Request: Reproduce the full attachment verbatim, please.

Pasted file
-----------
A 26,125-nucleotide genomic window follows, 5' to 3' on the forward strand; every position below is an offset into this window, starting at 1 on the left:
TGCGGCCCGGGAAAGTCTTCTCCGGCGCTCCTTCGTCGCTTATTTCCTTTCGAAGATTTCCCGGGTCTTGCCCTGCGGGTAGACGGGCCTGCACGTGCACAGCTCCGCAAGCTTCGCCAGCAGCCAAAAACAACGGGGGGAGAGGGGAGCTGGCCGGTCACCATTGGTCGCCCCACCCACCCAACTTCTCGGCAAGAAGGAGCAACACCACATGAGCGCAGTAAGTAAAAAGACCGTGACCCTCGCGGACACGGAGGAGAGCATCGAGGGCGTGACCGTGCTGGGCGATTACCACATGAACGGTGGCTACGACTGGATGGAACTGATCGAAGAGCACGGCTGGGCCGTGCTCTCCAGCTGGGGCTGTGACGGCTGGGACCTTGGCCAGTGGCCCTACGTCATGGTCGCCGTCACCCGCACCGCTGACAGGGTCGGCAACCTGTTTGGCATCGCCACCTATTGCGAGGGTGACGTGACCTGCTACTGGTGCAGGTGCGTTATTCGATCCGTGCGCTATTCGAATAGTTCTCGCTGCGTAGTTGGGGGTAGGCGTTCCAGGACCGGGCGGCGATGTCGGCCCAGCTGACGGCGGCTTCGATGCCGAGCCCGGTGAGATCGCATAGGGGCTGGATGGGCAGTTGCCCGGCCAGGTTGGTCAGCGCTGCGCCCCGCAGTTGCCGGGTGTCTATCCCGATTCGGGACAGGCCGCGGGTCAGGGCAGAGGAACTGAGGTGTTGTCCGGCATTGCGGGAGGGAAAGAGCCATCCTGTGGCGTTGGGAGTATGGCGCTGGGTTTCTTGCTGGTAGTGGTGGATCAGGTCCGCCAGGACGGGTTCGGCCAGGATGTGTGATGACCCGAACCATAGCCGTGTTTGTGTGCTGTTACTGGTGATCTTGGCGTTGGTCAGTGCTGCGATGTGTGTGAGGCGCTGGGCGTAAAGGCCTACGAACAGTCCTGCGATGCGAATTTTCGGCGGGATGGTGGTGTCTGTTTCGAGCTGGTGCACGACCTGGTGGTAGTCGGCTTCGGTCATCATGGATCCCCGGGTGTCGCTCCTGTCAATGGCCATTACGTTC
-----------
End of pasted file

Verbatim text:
A 26,125-nucleotide genomic window follows, 5' to 3' on the forward strand; every position below is an offset into this window, starting at 1 on the left:
TGCGGCCCGGGAAAGTCTTCTCCGGCGCTCCTTCGTCGCTTATTTCCTTTCGAAGATTTCCCGGGTCTTGCCCTGCGGGTAGACGGGCCTGCACGTGCACAGCTCCGCAAGCTTCGCCAGCAGCCAAAAACAACGGGGGGAGAGGGGAGCTGGCCGGTCACCATTGGTCGCCCCACCCACCCAACTTCTCGGCAAGAAGGAGCAACACCACATGAGCGCAGTAAGTAAAAAGACCGTGACCCTCGCGGACACGGAGGAGAGCATCGAGGGCGTGACCGTGCTGGGCGATTACCACATGAACGGTGGCTACGACTGGATGGAACTGATCGAAGAGCACGGCTGGGCCGTGCTCTCCAGCTGGGGCTGTGACGGCTGGGACCTTGGCCAGTGGCCCTACGTCATGGTCGCCGTCACCCGCACCGCTGACAGGGTCGGCAACCTGTTTGGCATCGCCACCTATTGCGAGGGTGACGTGACCTGCTACTGGTGCAGGTGCGTTATTCGATCCGTGCGCTATTCGAATAGTTCTCGCTGCGTAGTTGGGGGTAGGCGTTCCAGGACCGGGCGGCGATGTCGGCCCAGCTGACGGCGGCTTCGATGCCGAGCCCGGTGAGATCGCATAGGGGCTGGATGGGCAGTTGCCCGGCCAGGTTGGTCAGCGCTGCGCCCCGCAGTTGCCGGGTGTCTATCCCGATTCGGGACAGGCCGCGGGTCAGGGCAGAGGAACTGAGGTGTTGTCCGGCATTGCGGGAGGGAAAGAGCCATCCTGTGGCGTTGGGAGTATGGCGCTGGGTTTCTTGCTGGTAGTGGTGGATCAGGTCCGCCAGGACGGGTTCGGCCAGGATGTGTGATGACCCGAACCATAGCCGTGTTTGTGTGCTGTTACTGGTGATCTTGGCGTTGGTCAGTGCTGCGATGTGTGTGAGGCGCTGGGCGTAAAGGCCTACGAACAGTCCTGCGATGCGAATTTTCGGCGGGATGGTGGTGTCTGTTTCGAGCTGGTGCACGACCTGGTGGTAGTCGGCTTCGGTCATCATGGATCCCCGGGTGTCGCTCCTGTCAATGGCCATTACGTTC